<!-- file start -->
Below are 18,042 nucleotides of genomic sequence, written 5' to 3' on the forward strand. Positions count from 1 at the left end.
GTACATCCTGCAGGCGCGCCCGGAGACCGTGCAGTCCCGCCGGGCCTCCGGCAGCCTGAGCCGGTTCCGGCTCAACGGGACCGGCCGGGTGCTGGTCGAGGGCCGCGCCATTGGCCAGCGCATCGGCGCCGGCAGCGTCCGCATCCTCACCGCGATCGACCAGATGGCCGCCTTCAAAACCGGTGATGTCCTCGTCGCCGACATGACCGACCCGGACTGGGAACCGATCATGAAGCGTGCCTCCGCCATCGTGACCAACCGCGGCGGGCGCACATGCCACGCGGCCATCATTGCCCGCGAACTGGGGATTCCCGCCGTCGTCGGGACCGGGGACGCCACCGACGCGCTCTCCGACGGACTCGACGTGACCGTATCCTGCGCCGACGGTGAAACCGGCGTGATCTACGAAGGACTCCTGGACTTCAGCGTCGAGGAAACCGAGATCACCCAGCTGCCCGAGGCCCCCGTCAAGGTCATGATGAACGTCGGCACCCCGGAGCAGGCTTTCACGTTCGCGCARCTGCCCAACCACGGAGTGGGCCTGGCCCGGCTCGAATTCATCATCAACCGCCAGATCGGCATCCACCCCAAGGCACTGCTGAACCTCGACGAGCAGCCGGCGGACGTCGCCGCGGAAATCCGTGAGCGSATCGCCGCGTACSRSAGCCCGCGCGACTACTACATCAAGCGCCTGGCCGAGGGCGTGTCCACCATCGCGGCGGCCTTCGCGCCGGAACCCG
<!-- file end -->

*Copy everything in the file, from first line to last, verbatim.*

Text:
Below are 18,042 nucleotides of genomic sequence, written 5' to 3' on the forward strand. Positions count from 1 at the left end.
GTACATCCTGCAGGCGCGCCCGGAGACCGTGCAGTCCCGCCGGGCCTCCGGCAGCCTGAGCCGGTTCCGGCTCAACGGGACCGGCCGGGTGCTGGTCGAGGGCCGCGCCATTGGCCAGCGCATCGGCGCCGGCAGCGTCCGCATCCTCACCGCGATCGACCAGATGGCCGCCTTCAAAACCGGTGATGTCCTCGTCGCCGACATGACCGACCCGGACTGGGAACCGATCATGAAGCGTGCCTCCGCCATCGTGACCAACCGCGGCGGGCGCACATGCCACGCGGCCATCATTGCCCGCGAACTGGGGATTCCCGCCGTCGTCGGGACCGGGGACGCCACCGACGCGCTCTCCGACGGACTCGACGTGACCGTATCCTGCGCCGACGGTGAAACCGGCGTGATCTACGAAGGACTCCTGGACTTCAGCGTCGAGGAAACCGAGATCACCCAGCTGCCCGAGGCCCCCGTCAAGGTCATGATGAACGTCGGCACCCCGGAGCAGGCTTTCACGTTCGCGCARCTGCCCAACCACGGAGTGGGCCTGGCCCGGCTCGAATTCATCATCAACCGCCAGATCGGCATCCACCCCAAGGCACTGCTGAACCTCGACGAGCAGCCGGCGGACGTCGCCGCGGAAATCCGTGAGCGSATCGCCGCGTACSRSAGCCCGCGCGACTACTACATCAAGCGCCTGGCCGAGGGCGTGTCCACCATCGCGGCGGCCTTCGCGCCGGAACCCG